A new study that I have been able to access shows that more workers in Sub Saharan Africa have been using the Internet for their occupations.Most people were more interested in using the network for useful purposes rather than to browse porn, online betting or entertainment.The main attraction for African Internet users are websites related to social media, e-commerce and news coverage.There were 100 million active Internet users in Sub Saharan Africa, a sharp rise from only 10 million in the first decade of the century. Several characteristics can be concluded from the study. For example, about 73 percent of the users were accessing the Internet from smart phones while 49 percent of users were in the range of 13 to 35 years old. Sub Saharan Africa has been among the top growing regions with the most Twitter and Facebook users.When I perused the survey, I realised a method is similar to the presidential election’s quick count.Respondents were strictly limited to those who used the Internet for an average of three hours per day. Researchers chose to conduct a survey rather than to monitor directly the activities of IP addresses over a period of time.“Many researchers use Dynamic Host Configuration Protocol, which means one IP address might be used by several clients to access the Internet. For example, the use of WiFi,” report quotes.
In the first decade of the century there was little content using the African languages on the Internet, contributing to the slow growth of early users. The attempt to reach out for more people will be widened by creating African-language content.There are aims to increase local contents like websites, mobile apps and captivate more people to use them.Besides phone calls,African population can now do many things with their gadgets, either for work or just killing time.I recall in 2013 while walking in Upper Kololo in Kampala where three complete strangers bumped into one another when walking while playing on their smartphones. Nothing special and they just kept silent and continued walking with their eyes glued to their gadgets.Thats just an example of what is happening across the continent.Smartphones go for as low as $100.Today,there are many people in Africa seen with their cell phones walking down the street or sitting at a foodstalls. They are, however; not making a phone call, but using the mobile gadget for other things such as reading or typing messages.Smarthphones are well named, users can do many things besides making or taking calls.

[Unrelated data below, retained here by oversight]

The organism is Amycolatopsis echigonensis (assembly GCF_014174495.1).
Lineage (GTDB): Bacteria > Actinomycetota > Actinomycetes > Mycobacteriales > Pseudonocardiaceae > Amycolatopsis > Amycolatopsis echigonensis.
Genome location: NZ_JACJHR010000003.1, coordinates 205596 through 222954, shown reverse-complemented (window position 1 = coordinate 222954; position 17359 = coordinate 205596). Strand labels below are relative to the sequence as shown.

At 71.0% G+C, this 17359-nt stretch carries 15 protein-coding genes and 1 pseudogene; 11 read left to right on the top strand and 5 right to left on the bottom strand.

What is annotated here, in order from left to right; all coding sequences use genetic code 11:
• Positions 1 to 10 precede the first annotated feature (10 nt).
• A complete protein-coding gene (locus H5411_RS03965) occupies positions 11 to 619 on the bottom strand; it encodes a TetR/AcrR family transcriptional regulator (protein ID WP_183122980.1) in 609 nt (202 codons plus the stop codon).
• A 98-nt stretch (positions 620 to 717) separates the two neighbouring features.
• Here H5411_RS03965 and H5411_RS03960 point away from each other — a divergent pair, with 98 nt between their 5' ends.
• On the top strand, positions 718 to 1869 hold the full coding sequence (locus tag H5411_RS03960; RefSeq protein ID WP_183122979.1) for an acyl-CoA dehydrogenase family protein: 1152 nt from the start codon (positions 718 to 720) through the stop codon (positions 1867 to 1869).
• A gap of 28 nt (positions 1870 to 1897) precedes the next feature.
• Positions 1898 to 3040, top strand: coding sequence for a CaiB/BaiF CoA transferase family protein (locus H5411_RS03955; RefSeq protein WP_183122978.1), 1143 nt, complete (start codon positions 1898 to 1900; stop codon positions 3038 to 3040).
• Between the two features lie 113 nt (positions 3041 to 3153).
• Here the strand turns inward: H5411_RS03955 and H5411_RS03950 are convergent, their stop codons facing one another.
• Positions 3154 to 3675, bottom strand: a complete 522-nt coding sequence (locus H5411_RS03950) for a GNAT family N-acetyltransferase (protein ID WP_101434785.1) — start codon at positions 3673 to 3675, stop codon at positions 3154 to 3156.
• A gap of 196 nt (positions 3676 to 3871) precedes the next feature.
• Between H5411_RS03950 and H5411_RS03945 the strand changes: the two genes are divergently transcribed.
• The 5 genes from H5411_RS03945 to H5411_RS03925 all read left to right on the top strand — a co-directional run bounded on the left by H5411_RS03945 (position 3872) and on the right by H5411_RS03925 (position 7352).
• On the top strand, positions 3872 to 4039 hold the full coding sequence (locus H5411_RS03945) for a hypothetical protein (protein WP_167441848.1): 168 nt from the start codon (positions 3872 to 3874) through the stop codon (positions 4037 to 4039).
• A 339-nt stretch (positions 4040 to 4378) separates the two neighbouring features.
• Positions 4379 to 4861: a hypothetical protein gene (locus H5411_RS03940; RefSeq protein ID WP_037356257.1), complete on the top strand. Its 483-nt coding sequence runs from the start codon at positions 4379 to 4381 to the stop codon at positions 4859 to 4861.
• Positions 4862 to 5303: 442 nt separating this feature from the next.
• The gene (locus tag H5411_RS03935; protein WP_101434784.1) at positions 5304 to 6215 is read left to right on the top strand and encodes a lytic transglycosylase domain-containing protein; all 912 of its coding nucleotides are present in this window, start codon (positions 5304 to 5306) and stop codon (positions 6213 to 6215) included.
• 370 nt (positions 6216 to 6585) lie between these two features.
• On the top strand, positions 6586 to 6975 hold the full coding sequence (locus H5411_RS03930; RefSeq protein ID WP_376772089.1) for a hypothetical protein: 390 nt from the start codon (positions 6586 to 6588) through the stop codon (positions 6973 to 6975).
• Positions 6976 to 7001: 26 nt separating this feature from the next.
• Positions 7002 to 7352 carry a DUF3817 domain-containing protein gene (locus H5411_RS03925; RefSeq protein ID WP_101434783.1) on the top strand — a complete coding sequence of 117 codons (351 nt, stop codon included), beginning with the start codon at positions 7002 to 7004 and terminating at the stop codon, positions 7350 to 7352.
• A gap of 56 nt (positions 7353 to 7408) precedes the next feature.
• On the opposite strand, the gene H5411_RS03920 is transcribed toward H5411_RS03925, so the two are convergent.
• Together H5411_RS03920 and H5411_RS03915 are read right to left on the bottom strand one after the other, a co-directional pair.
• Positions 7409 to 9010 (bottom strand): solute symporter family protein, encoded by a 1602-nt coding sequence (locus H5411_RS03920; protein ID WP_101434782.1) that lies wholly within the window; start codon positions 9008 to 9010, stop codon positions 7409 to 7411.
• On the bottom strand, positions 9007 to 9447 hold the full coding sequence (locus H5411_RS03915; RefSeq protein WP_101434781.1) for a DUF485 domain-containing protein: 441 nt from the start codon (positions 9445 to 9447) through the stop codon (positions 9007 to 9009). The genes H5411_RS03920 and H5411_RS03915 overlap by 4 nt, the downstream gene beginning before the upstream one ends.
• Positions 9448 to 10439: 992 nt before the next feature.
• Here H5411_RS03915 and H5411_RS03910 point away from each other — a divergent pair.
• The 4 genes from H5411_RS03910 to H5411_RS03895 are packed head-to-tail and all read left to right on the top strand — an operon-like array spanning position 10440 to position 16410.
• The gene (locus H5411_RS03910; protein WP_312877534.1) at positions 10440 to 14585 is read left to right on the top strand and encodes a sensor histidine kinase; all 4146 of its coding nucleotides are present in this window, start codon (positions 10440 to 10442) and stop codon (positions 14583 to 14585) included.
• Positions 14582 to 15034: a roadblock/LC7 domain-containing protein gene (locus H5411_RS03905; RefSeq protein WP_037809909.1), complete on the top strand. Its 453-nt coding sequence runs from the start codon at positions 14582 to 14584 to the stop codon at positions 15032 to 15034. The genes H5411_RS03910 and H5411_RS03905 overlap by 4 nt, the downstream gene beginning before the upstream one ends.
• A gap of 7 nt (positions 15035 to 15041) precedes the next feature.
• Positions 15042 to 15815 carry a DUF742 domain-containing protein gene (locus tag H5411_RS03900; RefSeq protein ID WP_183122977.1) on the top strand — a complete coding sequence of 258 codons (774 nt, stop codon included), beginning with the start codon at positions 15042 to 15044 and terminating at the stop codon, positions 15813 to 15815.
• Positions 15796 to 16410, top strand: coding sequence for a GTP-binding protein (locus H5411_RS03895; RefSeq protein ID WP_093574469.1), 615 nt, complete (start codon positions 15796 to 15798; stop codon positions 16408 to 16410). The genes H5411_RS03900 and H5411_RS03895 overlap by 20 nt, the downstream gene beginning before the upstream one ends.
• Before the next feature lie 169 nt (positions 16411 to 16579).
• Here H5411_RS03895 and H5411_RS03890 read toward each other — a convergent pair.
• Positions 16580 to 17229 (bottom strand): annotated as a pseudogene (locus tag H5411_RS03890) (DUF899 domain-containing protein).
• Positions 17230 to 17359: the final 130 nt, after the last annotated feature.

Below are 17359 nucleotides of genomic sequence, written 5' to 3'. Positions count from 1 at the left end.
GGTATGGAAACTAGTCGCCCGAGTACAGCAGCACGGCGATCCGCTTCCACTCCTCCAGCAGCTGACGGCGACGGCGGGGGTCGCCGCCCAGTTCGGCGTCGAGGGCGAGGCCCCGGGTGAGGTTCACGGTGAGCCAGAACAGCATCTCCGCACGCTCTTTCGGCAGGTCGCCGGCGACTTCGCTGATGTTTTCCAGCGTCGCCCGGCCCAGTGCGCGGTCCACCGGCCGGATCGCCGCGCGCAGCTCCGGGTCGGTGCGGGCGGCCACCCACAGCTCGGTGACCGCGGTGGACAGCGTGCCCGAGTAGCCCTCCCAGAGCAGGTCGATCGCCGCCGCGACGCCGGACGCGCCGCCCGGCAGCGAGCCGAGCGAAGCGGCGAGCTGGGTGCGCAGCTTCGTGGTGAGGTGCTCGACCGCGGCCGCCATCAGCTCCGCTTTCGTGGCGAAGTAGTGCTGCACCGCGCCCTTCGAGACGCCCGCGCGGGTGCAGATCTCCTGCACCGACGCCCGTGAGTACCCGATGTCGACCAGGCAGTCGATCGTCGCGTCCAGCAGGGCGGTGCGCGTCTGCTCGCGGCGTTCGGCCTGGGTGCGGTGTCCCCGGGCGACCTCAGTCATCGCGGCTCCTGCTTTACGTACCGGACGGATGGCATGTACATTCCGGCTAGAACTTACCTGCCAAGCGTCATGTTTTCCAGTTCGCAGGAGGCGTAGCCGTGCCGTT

In general, a smartphone now offers many features such as text messaging, Internet browser, e-mail, social media, a camera for photos and video, downloading applications, map and GPS, mobile commerce and advertising, online banking and news and entertainment music, movies, radio, television channels and games.A study revealed last month that Africans spend most of their time on smartphones chatting, with nearly 80 percent using the Viber, Facebook and WhatsApp chat applications.Word-of-mouth and social media play a significant role in influencing consumers’ choice of smartphone. The study showed that across Sub Saharan Africa, most consumers list Internet reviews and blogs and referrals from friends, colleagues and family as the most common factors influencing their purchasing decisions.While mobile commerce in the majority of Sub Saharan Africa markets is still largely un-tapped, M-commerce activity trails at just 5 percent in the region. In terms of mobile advertising, the region is among the one with the highest resistance; only 43 percent clicked on mobile advertisements, compared to 90 percent in China, 87 percent in India and 78 percent in Japan as per 2014 figures.Indeed the smartphones are part of the latest trends among youths in sub saharan Africa.